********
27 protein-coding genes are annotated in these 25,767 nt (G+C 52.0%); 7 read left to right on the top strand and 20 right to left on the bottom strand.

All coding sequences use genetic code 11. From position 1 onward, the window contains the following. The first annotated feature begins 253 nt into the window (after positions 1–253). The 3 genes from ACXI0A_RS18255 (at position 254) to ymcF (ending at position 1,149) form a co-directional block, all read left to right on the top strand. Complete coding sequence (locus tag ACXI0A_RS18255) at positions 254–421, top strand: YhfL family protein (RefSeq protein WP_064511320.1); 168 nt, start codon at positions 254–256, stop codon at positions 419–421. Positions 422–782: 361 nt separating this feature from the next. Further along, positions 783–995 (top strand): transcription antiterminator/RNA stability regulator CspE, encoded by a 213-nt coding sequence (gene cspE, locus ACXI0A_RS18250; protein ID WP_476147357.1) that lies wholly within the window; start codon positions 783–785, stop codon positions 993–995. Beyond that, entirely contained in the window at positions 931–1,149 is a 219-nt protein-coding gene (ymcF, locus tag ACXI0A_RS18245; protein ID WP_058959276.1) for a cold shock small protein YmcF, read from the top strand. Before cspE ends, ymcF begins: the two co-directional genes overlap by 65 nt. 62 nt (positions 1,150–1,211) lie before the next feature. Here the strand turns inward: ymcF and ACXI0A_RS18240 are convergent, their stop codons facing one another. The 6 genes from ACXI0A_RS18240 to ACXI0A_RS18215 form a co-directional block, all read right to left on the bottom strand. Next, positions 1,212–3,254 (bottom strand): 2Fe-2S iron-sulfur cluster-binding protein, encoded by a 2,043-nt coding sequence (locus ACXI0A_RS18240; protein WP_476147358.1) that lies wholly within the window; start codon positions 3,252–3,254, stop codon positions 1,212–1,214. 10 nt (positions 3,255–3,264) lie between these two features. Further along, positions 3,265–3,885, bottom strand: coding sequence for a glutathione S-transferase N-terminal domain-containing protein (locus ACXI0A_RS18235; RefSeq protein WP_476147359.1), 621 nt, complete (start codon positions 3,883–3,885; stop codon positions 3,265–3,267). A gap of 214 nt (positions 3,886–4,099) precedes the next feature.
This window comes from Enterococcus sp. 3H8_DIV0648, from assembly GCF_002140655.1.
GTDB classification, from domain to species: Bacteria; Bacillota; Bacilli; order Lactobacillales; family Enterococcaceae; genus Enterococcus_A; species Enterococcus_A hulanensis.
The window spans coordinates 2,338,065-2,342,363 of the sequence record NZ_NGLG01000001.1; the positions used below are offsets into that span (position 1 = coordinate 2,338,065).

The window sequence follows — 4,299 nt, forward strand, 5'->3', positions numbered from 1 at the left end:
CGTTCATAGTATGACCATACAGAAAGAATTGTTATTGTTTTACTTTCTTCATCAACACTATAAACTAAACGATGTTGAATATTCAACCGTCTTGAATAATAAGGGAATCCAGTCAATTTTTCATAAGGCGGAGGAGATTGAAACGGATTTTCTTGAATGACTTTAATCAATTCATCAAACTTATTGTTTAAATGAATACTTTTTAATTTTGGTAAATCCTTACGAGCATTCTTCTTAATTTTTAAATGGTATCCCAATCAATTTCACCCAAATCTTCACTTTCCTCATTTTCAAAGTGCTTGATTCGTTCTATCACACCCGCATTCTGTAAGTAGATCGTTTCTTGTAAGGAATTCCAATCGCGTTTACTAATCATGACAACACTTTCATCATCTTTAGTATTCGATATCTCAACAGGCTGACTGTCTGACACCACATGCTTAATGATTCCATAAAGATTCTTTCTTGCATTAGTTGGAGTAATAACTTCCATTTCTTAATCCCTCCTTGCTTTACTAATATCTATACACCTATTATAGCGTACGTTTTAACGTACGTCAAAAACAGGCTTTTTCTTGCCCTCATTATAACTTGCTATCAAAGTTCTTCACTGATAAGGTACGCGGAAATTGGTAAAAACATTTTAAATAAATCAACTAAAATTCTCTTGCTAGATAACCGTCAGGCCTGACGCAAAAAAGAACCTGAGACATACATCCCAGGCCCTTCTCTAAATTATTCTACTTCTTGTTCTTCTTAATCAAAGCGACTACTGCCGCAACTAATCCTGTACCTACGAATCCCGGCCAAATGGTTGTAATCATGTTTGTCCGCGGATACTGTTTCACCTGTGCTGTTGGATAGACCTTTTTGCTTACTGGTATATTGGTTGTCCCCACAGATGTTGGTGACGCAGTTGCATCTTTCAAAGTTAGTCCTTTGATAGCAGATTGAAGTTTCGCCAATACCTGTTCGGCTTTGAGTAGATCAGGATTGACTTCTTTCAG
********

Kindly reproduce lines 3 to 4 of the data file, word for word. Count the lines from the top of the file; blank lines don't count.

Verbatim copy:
This window comes from Enterococcus sp. 3H8_DIV0648, from assembly GCF_002140655.1.
GTDB classification, from domain to species: Bacteria; Bacillota; Bacilli; order Lactobacillales; family Enterococcaceae; genus Enterococcus_A; species Enterococcus_A hulanensis.